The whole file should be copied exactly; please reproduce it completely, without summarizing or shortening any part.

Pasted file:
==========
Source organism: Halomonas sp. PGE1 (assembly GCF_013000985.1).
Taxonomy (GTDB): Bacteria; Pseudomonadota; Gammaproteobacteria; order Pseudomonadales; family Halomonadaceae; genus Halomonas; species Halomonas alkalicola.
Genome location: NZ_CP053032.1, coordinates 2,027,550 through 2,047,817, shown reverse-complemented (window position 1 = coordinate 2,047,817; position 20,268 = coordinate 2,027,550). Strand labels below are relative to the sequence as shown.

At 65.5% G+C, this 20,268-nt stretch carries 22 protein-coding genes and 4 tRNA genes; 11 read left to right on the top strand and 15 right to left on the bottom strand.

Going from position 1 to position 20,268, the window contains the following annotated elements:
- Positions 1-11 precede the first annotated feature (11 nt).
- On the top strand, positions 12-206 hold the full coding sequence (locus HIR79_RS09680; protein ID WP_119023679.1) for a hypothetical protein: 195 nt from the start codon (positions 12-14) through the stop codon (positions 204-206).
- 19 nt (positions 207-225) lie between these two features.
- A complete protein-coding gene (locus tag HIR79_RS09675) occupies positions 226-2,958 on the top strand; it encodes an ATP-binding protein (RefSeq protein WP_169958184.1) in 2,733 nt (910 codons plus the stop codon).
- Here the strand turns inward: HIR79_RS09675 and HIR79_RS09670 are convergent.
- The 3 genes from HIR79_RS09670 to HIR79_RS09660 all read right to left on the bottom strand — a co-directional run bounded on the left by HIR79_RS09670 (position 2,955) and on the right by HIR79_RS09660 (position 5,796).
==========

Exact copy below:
Source organism: Halomonas sp. PGE1 (assembly GCF_013000985.1).
Taxonomy (GTDB): Bacteria; Pseudomonadota; Gammaproteobacteria; order Pseudomonadales; family Halomonadaceae; genus Halomonas; species Halomonas alkalicola.
Genome location: NZ_CP053032.1, coordinates 2,027,550 through 2,047,817, shown reverse-complemented (window position 1 = coordinate 2,047,817; position 20,268 = coordinate 2,027,550). Strand labels below are relative to the sequence as shown.

At 65.5% G+C, this 20,268-nt stretch carries 22 protein-coding genes and 4 tRNA genes; 11 read left to right on the top strand and 15 right to left on the bottom strand.

Going from position 1 to position 20,268, the window contains the following annotated elements:
- Positions 1-11 precede the first annotated feature (11 nt).
- On the top strand, positions 12-206 hold the full coding sequence (locus HIR79_RS09680; protein ID WP_119023679.1) for a hypothetical protein: 195 nt from the start codon (positions 12-14) through the stop codon (positions 204-206).
- 19 nt (positions 207-225) lie between these two features.
- A complete protein-coding gene (locus tag HIR79_RS09675) occupies positions 226-2,958 on the top strand; it encodes an ATP-binding protein (RefSeq protein WP_169958184.1) in 2,733 nt (910 codons plus the stop codon).
- Here the strand turns inward: HIR79_RS09675 and HIR79_RS09670 are convergent.
- The 3 genes from HIR79_RS09670 to HIR79_RS09660 all read right to left on the bottom strand — a co-directional run bounded on the left by HIR79_RS09670 (position 2,955) and on the right by HIR79_RS09660 (position 5,796).